The objection has none the less been raised that Weber was not entirely true to his intentions. While formally rejecting evolutionary philosophies of history, it has been noted that the thrust of much of his work centres on notions like ‘rationalization’ or ‘bureaucratization’ that appear to come very close to an evolutionary argument. Rationalization, for example, which Weber sees as the basis for a greater administrative and technical mastery over social life, and something very difficult to dismantle once erected, appears to contain clear evolutionary advantages for all those interests able to harness this mastery to their purposes. The discussion may be fateful, and is certainly ironic, in that Weber sees in such mastery a form of enslavement to routine, but is it not, for all this, still evolutionary? The Weberian reply is that rationalization, for all its centrality, is neither a necessary feature of evolution, nor an unchallenged feature of history. Against the formal rationality of impersonal rule-bound organization is set a counter-tendency toward substantive rationality, whereby commitment to ultimate values erupts to disrupt or transgress compliance with the existing order. This is often articulated through the personal charisma of individuals, and carried within the intimate networks of social movements or sects. While charisma can itself become routinised, it is not possible to deduce if and when it will arise, whether its routinization will be successful, or to rule out the emergence of new charismatic forms. If this counter-movement is taken into account, Weber cannot be regarded, in any meaningful sense, as an evolutionist.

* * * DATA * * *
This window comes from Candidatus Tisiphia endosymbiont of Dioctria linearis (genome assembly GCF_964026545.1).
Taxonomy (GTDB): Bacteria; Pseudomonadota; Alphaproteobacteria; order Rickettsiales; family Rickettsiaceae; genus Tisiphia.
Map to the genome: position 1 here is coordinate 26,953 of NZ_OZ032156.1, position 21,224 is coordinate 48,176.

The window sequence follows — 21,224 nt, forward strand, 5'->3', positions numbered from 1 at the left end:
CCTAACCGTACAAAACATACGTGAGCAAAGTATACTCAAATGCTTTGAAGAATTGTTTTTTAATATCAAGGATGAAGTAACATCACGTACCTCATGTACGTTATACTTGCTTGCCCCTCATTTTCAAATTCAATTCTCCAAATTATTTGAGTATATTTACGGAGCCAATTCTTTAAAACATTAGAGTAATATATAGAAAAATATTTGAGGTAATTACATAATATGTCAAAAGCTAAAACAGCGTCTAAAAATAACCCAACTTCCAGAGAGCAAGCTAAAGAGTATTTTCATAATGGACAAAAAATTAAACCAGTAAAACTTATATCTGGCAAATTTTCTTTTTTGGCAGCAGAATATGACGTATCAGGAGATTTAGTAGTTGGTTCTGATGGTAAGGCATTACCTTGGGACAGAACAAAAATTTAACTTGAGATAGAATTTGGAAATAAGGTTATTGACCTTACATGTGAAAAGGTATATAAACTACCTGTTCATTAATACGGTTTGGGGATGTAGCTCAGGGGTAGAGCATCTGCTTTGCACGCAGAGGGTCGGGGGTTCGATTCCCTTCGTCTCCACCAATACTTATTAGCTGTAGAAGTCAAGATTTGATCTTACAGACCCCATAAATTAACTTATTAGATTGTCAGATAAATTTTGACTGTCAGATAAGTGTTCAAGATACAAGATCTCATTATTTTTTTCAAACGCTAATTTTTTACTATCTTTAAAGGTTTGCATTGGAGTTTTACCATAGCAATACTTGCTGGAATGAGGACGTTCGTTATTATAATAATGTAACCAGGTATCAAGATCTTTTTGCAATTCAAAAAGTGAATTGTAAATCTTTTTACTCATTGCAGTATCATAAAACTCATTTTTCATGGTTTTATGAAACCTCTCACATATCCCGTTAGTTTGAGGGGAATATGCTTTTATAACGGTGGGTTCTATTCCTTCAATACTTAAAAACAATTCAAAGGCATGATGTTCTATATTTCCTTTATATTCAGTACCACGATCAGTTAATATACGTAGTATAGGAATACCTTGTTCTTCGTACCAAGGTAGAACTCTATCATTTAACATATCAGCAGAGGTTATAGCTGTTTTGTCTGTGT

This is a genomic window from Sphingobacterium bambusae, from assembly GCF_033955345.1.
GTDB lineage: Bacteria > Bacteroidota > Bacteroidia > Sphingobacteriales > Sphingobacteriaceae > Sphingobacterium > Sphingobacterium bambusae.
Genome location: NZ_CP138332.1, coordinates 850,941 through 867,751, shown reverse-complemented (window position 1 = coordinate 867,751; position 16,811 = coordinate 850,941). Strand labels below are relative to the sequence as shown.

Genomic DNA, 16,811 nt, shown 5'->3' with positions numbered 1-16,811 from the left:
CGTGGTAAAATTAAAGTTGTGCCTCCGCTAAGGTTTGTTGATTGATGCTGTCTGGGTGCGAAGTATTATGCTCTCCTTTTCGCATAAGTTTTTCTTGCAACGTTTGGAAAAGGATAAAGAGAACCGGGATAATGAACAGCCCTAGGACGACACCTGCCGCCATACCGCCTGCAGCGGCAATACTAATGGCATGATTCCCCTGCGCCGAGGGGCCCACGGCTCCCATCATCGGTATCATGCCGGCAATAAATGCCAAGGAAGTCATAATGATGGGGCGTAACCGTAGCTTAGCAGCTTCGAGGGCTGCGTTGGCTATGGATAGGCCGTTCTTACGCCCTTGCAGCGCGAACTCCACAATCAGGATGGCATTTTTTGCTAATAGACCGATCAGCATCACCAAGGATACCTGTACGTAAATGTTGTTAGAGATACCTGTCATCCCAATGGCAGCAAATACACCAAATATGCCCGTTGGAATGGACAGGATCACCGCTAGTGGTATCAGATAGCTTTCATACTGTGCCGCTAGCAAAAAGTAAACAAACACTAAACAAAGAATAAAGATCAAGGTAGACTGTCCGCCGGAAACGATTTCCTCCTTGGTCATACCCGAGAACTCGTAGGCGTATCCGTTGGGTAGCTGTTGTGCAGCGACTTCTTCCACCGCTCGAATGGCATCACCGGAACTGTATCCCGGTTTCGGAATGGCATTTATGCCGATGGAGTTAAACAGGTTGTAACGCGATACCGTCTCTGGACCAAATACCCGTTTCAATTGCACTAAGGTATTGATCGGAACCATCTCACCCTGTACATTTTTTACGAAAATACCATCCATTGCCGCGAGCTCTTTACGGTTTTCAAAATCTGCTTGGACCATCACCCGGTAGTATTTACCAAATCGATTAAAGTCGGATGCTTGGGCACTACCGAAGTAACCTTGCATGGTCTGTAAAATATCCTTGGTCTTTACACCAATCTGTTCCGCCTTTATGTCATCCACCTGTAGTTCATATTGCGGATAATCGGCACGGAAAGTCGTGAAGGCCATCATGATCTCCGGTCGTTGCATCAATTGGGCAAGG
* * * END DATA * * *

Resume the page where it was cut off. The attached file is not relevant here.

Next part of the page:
Multi-Causality in Historical Sociology
Weber’s rejection of evolutionism is also closely connected with his use of a multi-causal approach to historical sociology. In contrast with monist approaches to history that reduce change to a single causal prime mover, Weber, as we have pointed out, upholds a radically multi-causal position. This has sometimes been obscured when particular works are taken out of context. While The Protestant Ethic and the Spirit of Capitalism (1930a [1904-5]) has often been taken as an anti-Marxist assertion of idealist causation focusing on the determining role of meaningful human agency, Economy and Society (1968 ) has been seen in more materialist and structuralist terms, as an account of the way in which the institutions of the market, kinship, law, power and religion structure the life-chances of individuals.